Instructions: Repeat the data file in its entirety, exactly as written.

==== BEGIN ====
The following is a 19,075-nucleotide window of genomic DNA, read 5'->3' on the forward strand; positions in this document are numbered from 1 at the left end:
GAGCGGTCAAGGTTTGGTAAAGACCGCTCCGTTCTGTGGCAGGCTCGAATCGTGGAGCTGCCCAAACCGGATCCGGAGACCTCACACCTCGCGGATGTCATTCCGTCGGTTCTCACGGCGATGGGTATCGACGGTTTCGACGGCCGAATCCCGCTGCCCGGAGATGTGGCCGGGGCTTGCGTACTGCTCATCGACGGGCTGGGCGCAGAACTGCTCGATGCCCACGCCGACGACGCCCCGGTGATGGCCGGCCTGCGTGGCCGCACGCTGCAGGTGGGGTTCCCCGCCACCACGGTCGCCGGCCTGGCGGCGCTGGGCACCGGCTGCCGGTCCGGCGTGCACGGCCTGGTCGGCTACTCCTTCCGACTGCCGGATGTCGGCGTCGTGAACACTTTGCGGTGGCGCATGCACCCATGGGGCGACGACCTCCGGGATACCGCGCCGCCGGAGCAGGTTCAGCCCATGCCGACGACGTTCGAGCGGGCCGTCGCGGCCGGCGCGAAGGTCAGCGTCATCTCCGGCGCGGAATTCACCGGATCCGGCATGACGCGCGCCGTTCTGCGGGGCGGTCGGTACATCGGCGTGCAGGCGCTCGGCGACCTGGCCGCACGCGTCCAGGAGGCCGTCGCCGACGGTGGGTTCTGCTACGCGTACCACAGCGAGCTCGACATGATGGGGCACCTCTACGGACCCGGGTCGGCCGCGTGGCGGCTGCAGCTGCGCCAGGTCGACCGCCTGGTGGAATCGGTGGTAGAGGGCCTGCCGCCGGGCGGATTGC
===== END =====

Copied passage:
The following is a 19,075-nucleotide window of genomic DNA, read 5'->3' on the forward strand; positions in this document are numbered from 1 at the left end:
GAGCGGTCAAGGTTTGGTAAAGACCGCTCCGTTCTGTGGCAGGCTCGAATCGTGGAGCTGCCCAAACCGGATCCGGAGACCTCACACCTCGCGGATGTCATTCCGTCGGTTCTCACGGCGATGGGTATCGACGGTTTCGACGGCCGAATCCCGCTGCCCGGAGATGTGGCCGGGGCTTGCGTACTGCTCATCGACGGGCTGGGCGCAGAACTGCTCGATGCCCACGCCGACGACGCCCCGGTGATGGCCGGCCTGCGTGGCCGCACGCTGCAGGTGGGGTTCCCCGCCACCACGGTCGCCGGCCTGGCGGCGCTGGGCACCGGCTGCCGGTCCGGCGTGCACGGCCTGGTCGGCTACTCCTTCCGACTGCCGGATGTCGGCGTCGTGAACACTTTGCGGTGGCGCATGCACCCATGGGGCGACGACCTCCGGGATACCGCGCCGCCGGAGCAGGTTCAGCCCATGCCGACGACGTTCGAGCGGGCCGTCGCGGCCGGCGCGAAGGTCAGCGTCATCTCCGGCGCGGAATTCACCGGATCCGGCATGACGCGCGCCGTTCTGCGGGGCGGTCGGTACATCGGCGTGCAGGCGCTCGGCGACCTGGCCGCACGCGTCCAGGAGGCCGTCGCCGACGGTGGGTTCTGCTACGCGTACCACAGCGAGCTCGACATGATGGGGCACCTCTACGGACCCGGGTCGGCCGCGTGGCGGCTGCAGCTGCGCCAGGTCGACCGCCTGGTGGAATCGGTGGTAGAGGGCCTGCCGCCGGGCGGATTGC